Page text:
Osteoporosis

Updated 06 May 2015

Osteoporosis: make your home fall-free

An insignificant bump into something will cause a bone fracture if you have osteoporosis. Here are a few tips how to adapt your home to prevent falls.

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Osteoporosis is known as the silent disease. There are no symptoms to suggest that you have it, except that at some stage, an insignificant bump into something will cause a bone fracture.

Osteoporosis is a disease in which the density of bones and therefore the quality of bones are reduced. Your bones literally become brittle, resulting in bone fractures. Every three seconds, someone somewhere in the world sustains a bone fracture due to osteoporosis.

Treatment of the disease comprises of drug therapy, proper nutrition and supplementation. However, on a practical level, managing the disease means preventing falls causing bone fractures.

Here are a few tips how to adapt your home to prevent falls

Floors

  • Floor surfaces need to be non-slip. Waxing your floors might give it a beautiful shine but it will also make it very slippery. A fixed carpet throughout your house is often the best –provided it’s even and not too soft.
  • Wipe spills from the floor immediately after they occur, as you might forget about wet spots later on.
  • Rearrange furniture in your house to clear paths. It will make it easier and safer to move around.
  • Remove any loose carpets from your floor. It’s very easy to trip over one of those.
  • Pick up any toys, shoes or magazines that might be lying around. Wires around the house are often a hazard and needs to be cleared from walking paths.

Lighting

  • Make sure your house is well lit inside. Improve lighting with brighter bulbs.
  • It is safer to have uniform lighting throughout each room.  

Stairs

  • Make sure all the stairs are even. Fix any broken or uneven ones.
  • Remove any loose carpets, toys, wires or other clutter from your stairs.
  • At least one side of the stairs should have a handrail.
  • Make sure the stairs are well lit and replace any burnt-out bulbs as soon as possible.
  • If you have a separate light switch for lighting onto your stairs, have an electrician put in a light switch at the top and bottom of the staircase.
  • Consider painting the top edge of the stairs a different colour to make it easier to see.

Kitchen

  • Keep the things you use often on lower shelves at waist level.
  • Have a steady step-stool handy to reach for objects on higher shelves.

Bathroom

  • Remove any loose rugs on your bathroom floor or replace it with non-slip rubber ones.  
  • Place a non-slip mat in your bath and/or shower.
  • Fit handles next to your bath and toilet onto which you can grab if needed.
  • If you use conditioner when washing your hair, rinse your hair as well as the bath/shower surface one extra time to remove any remaining conditioner. It tends to make surfaces more slippery than what they already are.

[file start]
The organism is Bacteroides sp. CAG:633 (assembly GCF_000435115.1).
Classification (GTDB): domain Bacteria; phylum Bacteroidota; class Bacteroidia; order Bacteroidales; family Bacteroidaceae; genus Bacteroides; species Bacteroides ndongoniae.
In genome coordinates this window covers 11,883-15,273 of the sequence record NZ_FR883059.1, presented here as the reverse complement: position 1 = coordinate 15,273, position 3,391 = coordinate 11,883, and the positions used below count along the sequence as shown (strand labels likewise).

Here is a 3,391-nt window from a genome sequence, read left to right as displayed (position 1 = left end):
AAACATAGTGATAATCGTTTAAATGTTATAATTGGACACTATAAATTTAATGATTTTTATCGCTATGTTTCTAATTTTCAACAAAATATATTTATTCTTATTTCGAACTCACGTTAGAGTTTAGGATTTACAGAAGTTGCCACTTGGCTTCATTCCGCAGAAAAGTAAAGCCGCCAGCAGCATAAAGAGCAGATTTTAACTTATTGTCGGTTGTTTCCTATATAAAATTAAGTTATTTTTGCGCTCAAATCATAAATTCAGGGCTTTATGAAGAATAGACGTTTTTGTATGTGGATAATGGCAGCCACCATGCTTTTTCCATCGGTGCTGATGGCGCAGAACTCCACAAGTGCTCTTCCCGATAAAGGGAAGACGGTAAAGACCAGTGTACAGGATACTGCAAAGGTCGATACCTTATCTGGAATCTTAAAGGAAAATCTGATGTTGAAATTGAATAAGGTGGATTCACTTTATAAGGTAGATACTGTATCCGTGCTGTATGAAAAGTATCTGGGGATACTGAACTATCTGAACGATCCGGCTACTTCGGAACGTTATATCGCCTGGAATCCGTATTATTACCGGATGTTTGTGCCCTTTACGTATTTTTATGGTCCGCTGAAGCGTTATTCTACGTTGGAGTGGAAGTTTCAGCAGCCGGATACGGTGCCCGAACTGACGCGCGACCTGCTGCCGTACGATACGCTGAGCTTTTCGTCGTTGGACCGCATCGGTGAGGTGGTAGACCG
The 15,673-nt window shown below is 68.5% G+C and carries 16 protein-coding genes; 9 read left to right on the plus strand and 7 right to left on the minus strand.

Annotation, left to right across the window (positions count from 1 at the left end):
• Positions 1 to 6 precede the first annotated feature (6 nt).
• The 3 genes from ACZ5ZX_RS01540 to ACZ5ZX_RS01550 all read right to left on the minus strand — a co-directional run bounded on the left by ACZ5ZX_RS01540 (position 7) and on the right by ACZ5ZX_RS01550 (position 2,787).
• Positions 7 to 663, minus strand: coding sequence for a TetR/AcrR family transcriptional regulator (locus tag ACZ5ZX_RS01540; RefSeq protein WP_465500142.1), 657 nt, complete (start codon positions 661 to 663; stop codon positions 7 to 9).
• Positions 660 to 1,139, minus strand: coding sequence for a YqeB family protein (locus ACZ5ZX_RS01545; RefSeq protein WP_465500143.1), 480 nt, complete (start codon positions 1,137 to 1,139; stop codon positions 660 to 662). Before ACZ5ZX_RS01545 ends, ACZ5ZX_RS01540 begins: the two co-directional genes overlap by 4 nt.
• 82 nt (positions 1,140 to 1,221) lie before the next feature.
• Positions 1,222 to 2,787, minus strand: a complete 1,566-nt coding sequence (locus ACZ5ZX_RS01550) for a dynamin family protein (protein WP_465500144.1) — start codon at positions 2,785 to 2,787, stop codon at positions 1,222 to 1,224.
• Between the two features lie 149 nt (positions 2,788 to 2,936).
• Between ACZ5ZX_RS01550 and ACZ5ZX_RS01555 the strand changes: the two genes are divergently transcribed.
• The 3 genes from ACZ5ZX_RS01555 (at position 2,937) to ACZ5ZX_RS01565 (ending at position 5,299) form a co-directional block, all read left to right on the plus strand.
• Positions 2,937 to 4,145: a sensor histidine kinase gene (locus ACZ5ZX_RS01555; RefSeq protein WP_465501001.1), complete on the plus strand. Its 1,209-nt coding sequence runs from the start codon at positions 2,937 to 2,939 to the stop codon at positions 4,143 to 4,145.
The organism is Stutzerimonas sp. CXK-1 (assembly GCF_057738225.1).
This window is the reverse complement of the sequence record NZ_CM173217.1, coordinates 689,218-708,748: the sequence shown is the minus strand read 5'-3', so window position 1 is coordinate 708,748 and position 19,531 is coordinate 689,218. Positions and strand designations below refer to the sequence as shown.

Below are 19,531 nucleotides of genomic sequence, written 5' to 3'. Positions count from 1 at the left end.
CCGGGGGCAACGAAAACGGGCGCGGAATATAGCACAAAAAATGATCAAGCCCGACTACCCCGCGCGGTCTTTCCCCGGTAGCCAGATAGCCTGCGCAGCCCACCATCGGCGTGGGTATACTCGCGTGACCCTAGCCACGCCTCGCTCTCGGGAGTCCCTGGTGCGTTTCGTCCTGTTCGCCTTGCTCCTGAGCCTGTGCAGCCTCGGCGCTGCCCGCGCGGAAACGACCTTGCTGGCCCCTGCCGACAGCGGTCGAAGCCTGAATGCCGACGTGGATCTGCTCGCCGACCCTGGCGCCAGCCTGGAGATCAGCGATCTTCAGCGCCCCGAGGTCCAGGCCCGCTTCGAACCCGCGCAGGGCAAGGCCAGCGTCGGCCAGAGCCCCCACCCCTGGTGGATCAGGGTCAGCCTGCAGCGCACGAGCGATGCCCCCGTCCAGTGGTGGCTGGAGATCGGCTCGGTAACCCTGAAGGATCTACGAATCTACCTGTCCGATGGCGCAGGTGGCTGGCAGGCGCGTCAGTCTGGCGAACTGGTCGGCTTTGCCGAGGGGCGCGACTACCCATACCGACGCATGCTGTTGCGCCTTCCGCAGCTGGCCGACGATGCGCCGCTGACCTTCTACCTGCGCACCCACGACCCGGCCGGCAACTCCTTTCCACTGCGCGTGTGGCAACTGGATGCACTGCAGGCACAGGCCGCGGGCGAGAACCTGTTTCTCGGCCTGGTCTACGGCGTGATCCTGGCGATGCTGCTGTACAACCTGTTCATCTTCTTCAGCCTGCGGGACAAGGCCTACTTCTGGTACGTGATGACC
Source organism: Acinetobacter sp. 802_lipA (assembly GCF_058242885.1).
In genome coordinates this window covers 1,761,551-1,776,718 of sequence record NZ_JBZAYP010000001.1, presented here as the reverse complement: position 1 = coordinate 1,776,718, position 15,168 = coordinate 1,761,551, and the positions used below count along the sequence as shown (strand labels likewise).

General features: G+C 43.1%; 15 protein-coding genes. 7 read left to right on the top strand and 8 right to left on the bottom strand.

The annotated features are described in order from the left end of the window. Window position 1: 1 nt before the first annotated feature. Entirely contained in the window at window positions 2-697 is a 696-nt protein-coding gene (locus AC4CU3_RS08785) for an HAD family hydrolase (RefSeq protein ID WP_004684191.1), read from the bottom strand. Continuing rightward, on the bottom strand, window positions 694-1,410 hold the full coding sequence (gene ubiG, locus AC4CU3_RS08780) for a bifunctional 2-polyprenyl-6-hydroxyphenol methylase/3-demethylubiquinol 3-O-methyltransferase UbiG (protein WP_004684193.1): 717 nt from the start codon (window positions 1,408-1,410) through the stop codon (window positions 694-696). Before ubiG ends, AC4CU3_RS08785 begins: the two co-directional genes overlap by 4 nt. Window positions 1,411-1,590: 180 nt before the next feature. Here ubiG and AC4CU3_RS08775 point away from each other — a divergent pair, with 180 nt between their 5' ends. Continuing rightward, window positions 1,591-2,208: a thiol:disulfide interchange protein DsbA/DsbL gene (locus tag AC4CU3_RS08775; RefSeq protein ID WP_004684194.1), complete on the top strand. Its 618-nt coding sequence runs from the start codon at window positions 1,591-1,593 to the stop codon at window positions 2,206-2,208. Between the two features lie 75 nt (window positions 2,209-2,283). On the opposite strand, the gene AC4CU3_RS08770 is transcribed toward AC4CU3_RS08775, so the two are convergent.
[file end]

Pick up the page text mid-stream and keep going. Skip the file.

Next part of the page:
• Consider sitting on a plastic chair in the shower instead of getting into and out of a bath.
  • Raise the toilet seat with a toilet seat riser that you can buy from most pharmacies.

Bedroom

  • Make sure the bedroom light is easy to reach from your bed.
  • The path from your bed to the toilet must be well lit.
  • When getting out of bed, rather roll onto one side and then push yourself up instead of trying to sit upright from a supine position which will place more strain on your body.

General

  • Always wear shoes inside and outside the house. Shoes should be non-slip and sturdy such as training shoes. Walking with slippers or socks will increase chances to fall.
  • Too long hemlines of dresses, pyjamas or trousers will increase chances of falling.
  • Get your eyes tested at least once a year. Poor eyesight will also increase your chances of falling.
  • If you feel dizzy, get up slowly after sitting or lying down. Have your doctor or pharmacist check out any medication you’re taking which might be the cause of dizziness.

Home modifications

Request a home visit from an occupational therapist who will be able to give specialised advise on further home modifications. Visit the Occupational Therapy Association of South Africa (OTASA) website or phone +27  (0)12 362 5457.

(Sources: International Osteoporosis Foundation; National Center for Injury Prevention and Control; Osteoporosis on Health24)

- (By Celeste Vlok, physiotherapist, for Health24, July 2012)

Read more:

Osteoporosis – new breakthroughs

Bone fractures: what you need to know

Osteoporosis and diet

 

 

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Healthy Bones

Tereza is the CEO of the National Osteoporosis Foundation and worked as a Nursing Sister in the field of Osteoporosis for 18 years prior to her appointment with the Foundation. She used to be the Educational Officer for the Foundation and co-wrote the patient brochure on Osteoporosis. Read more

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